Anyways, I realize that this answer was probably more than I needed to go into and I hope that the chemistry discussion did not go into too much detail. However, I believe that the issues I raised are important to understanding the different forms of lipoic acid supplements and why one formulation may or may not be preferred over another.

By the way, I would be very interested in hearing if/how anyone else is using antioxidant supplements, either as a means of helping to control inflammation or for any other reason. 8O

NHE


Disclaimer: I'm not a Dr. nor in the medical profession and I can't make any specific medical recommendations for anyone.
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Re: Lipoic Acid

Postby NHE » Sat Nov 27, 2004 3:16 am

I wanted to mention that information on many different supplements can be found at the Health Notes website. This site cannot be accessed directly as it's offered on a subscription basis to other sites which then often provide access for free. For example, you can get there by going to the http://www.newseasonsmarket.com page and then clicking on the Health Notes link on the lower right.

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Alpha Lipoic Acid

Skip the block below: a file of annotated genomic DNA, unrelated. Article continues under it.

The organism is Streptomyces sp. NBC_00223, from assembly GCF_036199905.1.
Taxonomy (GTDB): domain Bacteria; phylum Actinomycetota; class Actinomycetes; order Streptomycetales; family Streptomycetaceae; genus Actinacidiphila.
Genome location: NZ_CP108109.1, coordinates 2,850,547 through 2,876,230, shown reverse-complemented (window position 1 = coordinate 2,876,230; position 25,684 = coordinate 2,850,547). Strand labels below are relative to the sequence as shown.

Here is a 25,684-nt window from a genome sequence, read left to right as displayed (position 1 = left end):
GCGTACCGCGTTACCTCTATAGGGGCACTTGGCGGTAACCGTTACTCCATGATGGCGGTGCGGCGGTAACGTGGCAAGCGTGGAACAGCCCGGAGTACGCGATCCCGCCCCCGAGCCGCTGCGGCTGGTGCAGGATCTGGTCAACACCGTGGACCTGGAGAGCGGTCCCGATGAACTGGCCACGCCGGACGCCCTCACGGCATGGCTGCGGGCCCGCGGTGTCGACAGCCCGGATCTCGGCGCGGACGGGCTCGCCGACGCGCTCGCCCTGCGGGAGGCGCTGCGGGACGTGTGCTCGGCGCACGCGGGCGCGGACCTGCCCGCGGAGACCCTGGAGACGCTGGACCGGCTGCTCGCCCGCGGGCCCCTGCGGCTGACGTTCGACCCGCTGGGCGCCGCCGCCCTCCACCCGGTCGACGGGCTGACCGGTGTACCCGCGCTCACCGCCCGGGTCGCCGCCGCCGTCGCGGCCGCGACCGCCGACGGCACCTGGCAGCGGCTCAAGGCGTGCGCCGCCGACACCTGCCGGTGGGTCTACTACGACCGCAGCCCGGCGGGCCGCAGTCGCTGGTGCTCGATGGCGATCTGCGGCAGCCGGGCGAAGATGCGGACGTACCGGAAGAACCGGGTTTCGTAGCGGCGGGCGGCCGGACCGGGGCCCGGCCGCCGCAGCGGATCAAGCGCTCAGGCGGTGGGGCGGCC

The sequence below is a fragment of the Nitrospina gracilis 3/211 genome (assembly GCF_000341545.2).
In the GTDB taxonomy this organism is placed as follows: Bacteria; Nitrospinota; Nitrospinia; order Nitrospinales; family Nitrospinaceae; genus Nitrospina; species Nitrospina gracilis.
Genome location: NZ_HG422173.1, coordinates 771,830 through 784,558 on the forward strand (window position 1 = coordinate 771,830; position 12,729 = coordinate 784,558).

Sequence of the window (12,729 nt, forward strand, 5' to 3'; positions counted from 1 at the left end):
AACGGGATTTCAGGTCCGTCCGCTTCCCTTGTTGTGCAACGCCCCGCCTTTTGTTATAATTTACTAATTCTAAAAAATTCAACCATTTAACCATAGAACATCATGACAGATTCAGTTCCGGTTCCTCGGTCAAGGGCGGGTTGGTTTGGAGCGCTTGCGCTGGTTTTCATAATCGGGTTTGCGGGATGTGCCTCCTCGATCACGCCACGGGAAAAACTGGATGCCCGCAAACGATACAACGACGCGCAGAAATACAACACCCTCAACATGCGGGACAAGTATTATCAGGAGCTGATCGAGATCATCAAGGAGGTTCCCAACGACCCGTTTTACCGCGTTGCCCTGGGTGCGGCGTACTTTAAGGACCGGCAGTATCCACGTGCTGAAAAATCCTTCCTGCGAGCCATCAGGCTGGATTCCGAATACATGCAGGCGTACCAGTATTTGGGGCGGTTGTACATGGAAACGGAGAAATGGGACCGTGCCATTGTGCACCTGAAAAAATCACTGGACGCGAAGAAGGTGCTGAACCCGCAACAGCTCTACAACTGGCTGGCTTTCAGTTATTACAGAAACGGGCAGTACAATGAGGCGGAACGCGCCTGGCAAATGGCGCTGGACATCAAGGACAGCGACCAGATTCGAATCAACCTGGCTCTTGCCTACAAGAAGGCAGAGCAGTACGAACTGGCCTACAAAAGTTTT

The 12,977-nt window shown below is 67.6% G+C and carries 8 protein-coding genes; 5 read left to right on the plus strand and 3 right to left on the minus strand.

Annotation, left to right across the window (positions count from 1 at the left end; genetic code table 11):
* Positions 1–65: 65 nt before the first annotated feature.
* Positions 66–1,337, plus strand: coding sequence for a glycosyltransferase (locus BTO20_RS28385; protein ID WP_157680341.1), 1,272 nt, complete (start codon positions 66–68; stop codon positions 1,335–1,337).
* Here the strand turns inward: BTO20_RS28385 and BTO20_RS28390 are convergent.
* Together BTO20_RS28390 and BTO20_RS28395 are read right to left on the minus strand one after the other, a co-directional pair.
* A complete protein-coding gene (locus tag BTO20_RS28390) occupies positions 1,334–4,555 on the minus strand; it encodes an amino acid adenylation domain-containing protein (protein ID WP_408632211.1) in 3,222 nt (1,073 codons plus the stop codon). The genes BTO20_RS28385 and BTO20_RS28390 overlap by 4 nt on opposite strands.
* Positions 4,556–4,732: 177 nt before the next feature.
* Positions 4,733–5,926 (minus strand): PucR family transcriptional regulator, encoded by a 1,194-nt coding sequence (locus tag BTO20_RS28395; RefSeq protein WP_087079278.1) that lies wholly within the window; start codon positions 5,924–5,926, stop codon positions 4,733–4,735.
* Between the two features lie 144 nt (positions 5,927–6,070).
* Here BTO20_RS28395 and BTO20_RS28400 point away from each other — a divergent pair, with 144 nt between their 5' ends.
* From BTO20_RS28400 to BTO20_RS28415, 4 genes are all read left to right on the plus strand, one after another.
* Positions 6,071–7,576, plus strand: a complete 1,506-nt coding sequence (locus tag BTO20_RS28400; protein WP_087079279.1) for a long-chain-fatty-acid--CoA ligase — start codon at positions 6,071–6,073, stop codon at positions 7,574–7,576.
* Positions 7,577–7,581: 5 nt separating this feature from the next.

Postby Chilcotin » Sat Nov 27, 2004 11:09 pm

Thanks, NHE for taking the time to give me so much information about Alpha Lipoic Acid.

I will take some time to look up those sites you suggested.

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Re: Lipoic Acid

Postby NHE » Mon Nov 29, 2004 7:09 am

Chilcotin,
Here's a link to other news regarding the lipoic acid study that you had inquired about, http://clinicaltrials.gov/ct/gui/show/N ... 2?order=38. This study is to be completed by December 2004 although the above link states that it has been completed. Nonetheless, it will be interesting to read the results once they're available.

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Postby Arron » Mon Nov 29, 2004 11:20 am

great information, NHE... thank you for sharing.

Perhaps I missed it somewhere, but how have your results been on your regimin?
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Re: Lipoic Acid

Postby NHE » Wed Dec 01, 2004 1:47 pm

Perhaps I missed it somewhere, but how have your results been on your regimin?

That's not an easy question to answer. Before I do though, I should note that I forgot to mention in my prior post describing my regimen that I also consume ground flax seed on a daily basis in addition to the omega 3 & 6 fish oil. Now, to attempt to answer your question.